Dakotaland's owners decided to exit the business, selling their broadcast holdings to Heritage Communications in 1985. It was the first acquisition of broadcast stations by the group, which became Heritage Media in 1987 when the broadcast stations were spun out from the firm's cable TV systems. That same year, rule changes allowed KDLT to move most of its operations to a studio on South Westport Avenue in Sioux Falls; previously, the station staff was split between the two cities. With no regional transmitter coverage, the low-rated newscasts focused on local news in the Sioux Falls area.
Heritage Media sold KDLT to Red River Broadcasting, owner of KVRR in Fargo, North Dakota, in 1994. Red River embarked on a two-pronged signal upgrade campaign. In 1995, it set up translators in Aberdeen, Milbank, Pierre, South Dakota, and Watertown, communities in its market where KSFY and KELO had long broadcast but where it had no rebroadcasters. The second phase, however, was even more crucial. New FCC rules for the forthcoming introduction of digital television stipulated that a digital signal had to reach 80 percent of the station's analog footprint. It would not be possible for KDLT as constructed to provide an adequate digital signal to Sioux Falls. In 1989, KDLT had purchased a translator on channel 46 in Sioux Falls. On September 8, 1998, this was replaced with a new full-power license in Sioux Falls—which retained the KDLT call letters—broadcasting from a new tower in Rowena, where most of the other Sioux Falls stations have their towers. At the same time, the channel 5 tower was moved further away from Sioux Falls, and channel 5's call letters were changed to KDLV.[a] The changes cost $8 million.
On May 1, 2018, Gray Television announced its purchase of KDLT-TV for $32.5 million. The deal would create a duopoly with KSFY-TV. The combined operation would be based at KSFY's studios on Courthouse Square in Sioux Falls; in its announcement of the KDLT purchase, Gray noted that the KSFY studio has enough space to house a second station's news and sales department. Gray needed to obtain a waiver in order to complete the deal, since the FCC normally does not allow one entity to own two of the four highest-rated stations in a market. However, in its filing requesting such a waiver, Gray argued that KDLT would be in a stronger position to compete in the market if its resources were combined with those of KSFY. Gray contended that a KSFY/KDLT duopoly would fulfill "a dire need for an effective competitor" in the Sioux Falls market, where CBS affiliate KELO-TV has been the far-and-away leader for as long as records have been kept with a local news share of 70 percent and an advertising market share of 55 percent, and said that the market was a "unicorn". The sale was approved by the FCC on September 24, 2019, and was completed the following day. On January 13, 2020, KDLT moved its operations to KSFY's studios on Courthouse Square.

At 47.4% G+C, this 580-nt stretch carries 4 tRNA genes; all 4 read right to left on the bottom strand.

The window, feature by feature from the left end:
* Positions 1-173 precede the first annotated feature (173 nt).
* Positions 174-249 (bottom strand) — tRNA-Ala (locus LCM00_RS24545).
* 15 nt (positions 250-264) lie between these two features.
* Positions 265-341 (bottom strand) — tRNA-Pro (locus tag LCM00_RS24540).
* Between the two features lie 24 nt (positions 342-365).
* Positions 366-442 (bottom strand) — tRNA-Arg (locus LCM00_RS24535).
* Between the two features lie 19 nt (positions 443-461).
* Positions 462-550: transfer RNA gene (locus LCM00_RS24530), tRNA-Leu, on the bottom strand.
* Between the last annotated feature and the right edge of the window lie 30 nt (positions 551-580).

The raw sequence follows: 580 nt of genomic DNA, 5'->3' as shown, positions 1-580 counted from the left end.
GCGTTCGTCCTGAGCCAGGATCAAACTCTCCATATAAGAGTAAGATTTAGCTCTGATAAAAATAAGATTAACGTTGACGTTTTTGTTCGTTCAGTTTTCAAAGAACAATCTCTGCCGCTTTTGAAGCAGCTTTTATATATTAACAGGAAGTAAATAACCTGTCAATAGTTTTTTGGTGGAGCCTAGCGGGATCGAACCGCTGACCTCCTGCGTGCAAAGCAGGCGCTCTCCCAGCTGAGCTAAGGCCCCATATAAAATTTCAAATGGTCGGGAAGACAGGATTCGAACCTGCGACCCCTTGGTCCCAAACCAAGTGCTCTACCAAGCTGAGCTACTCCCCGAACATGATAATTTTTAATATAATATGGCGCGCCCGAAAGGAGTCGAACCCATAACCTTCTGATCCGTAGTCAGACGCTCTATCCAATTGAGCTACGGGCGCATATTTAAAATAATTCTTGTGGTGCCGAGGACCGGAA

On November 2, 2020, Gray purchased the non-license assets of KTTW (channel 7) from Independent Communications, Inc.; Fox programming moved to KDLT on digital subchannel 46.2. Cozi TV, which was also carried on KTTW, moved to subchannel 46.4. This resulted in all of the network affiliations in eastern South Dakota being controlled by just two companies, Gray and KELO-TV owner Nexstar Media Group.
KDLT-TV clears the entire NBC network schedule. It airs an alternate live feed of NBC Nightly News at 6 p.m. due to the station's 5:30 p.m. newscast. Syndicated programming currently broadcast on KDLT-TV includes The Doctors, Jeopardy!, Rachael Ray, Hot Bench and Judge Judy.
KDLT presently broadcasts 19½ hours of locally produced newscasts each week (with 3½ hours each weekday and one hour each on Saturdays and Sundays). With the purchase of this station, KDLT and KSFY merged their news operations on January 13, 2020, rebranding as Dakota News Now.
The stations' digital signals are multiplexed:
|46.1||1080i||16:9||KDLT-TV||Main KDLT-TV programming / NBC|
|5.1||720p||16:9||KDLV-TV||Main KDLV-TV programming / NBC|
|13.1||KSFY-TV||Simulcast of KSFY-TV / ABC|
Both stations shut down their analog signals respectively on February 1, 2009:
KDLV is rebroadcast on the following translator stations:
|City of license||Callsign||Channel||ERP||HAAT||Facility ID||Transmitter coordinates||Owner|
|Aberdeen||K33MI-D||33||15 kW||90 m (295 ft)||182700||Gray Television|
|Badger||K35GR-D||35||6.76 kW||110 m (361 ft)||128436||Gray Television|
|Brookings||K17NF-D||17||4.27 kW||88 m (289 ft)||68032||Gray Television|
|Jackson||K27NF-D||17||3.1 kW||90.8 m (298 ft)||21287||Federated Rural Electric Association|
|Pierre||K27HJ-D||27||11.6 kW||118 m (387 ft)||128428||Gray Television|
|Springfield||K33GX-D||33||7.014 kW||117 m (384 ft)||128440||Gray Television|
|Watertown||K28OE-D||28||4.92 kW||103 m (338 ft)||129133||Gray Television|
The station's television transmitter antenna beacon bulb replacement on the KDLT tower was featured on the National Geographic Channel television show World's Toughest Fixes.
((cite web)): CS1 maint: archived copy as title (link)